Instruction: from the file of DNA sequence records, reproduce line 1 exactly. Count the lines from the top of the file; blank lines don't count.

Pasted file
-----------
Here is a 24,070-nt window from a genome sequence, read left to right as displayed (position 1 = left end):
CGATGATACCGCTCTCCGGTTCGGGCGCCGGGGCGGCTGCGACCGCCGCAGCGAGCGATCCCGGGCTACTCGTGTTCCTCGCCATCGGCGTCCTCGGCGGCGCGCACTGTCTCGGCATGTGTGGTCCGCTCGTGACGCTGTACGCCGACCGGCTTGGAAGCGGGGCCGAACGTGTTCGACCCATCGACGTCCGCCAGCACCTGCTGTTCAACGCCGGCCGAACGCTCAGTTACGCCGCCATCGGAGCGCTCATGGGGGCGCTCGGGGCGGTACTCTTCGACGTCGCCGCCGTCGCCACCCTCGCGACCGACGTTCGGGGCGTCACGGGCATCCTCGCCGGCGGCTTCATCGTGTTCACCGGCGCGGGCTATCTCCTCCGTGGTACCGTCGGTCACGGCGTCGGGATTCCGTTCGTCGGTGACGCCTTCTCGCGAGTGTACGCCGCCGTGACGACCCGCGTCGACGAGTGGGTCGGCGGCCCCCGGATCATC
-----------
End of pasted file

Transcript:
Here is a 24,070-nt window from a genome sequence, read left to right as displayed (position 1 = left end):